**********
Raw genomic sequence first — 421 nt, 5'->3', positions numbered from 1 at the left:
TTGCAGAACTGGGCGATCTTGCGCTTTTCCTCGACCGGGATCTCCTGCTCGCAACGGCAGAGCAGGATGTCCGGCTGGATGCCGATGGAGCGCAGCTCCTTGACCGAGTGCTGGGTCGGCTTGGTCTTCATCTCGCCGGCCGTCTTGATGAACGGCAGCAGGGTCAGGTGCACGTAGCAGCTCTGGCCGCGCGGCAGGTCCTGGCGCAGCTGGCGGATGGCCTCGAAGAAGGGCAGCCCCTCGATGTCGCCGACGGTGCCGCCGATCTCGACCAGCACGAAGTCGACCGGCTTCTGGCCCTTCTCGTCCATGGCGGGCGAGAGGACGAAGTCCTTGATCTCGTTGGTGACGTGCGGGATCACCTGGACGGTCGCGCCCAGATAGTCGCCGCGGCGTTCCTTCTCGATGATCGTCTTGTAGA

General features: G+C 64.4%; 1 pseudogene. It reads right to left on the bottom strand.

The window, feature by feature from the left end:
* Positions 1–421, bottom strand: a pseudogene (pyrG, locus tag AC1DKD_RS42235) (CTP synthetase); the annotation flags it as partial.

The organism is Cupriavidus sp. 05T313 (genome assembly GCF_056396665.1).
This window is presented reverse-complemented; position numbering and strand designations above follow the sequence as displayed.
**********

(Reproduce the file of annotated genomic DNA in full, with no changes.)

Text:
Raw genomic sequence first — 421 nt, 5'->3', positions numbered from 1 at the left:
TTGCAGAACTGGGCGATCTTGCGCTTTTCCTCGACCGGGATCTCCTGCTCGCAACGGCAGAGCAGGATGTCCGGCTGGATGCCGATGGAGCGCAGCTCCTTGACCGAGTGCTGGGTCGGCTTGGTCTTCATCTCGCCGGCCGTCTTGATGAACGGCAGCAGGGTCAGGTGCACGTAGCAGCTCTGGCCGCGCGGCAGGTCCTGGCGCAGCTGGCGGATGGCCTCGAAGAAGGGCAGCCCCTCGATGTCGCCGACGGTGCCGCCGATCTCGACCAGCACGAAGTCGACCGGCTTCTGGCCCTTCTCGTCCATGGCGGGCGAGAGGACGAAGTCCTTGATCTCGTTGGTGACGTGCGGGATCACCTGGACGGTCGCGCCCAGATAGTCGCCGCGGCGTTCCTTCTCGATGATCGTCTTGTAGA

General features: G+C 64.4%; 1 pseudogene. It reads right to left on the bottom strand.

The window, feature by feature from the left end:
* Positions 1–421, bottom strand: a pseudogene (pyrG, locus tag AC1DKD_RS42235) (CTP synthetase); the annotation flags it as partial.

The organism is Cupriavidus sp. 05T313 (genome assembly GCF_056396665.1).
This window is presented reverse-complemented; position numbering and strand designations above follow the sequence as displayed.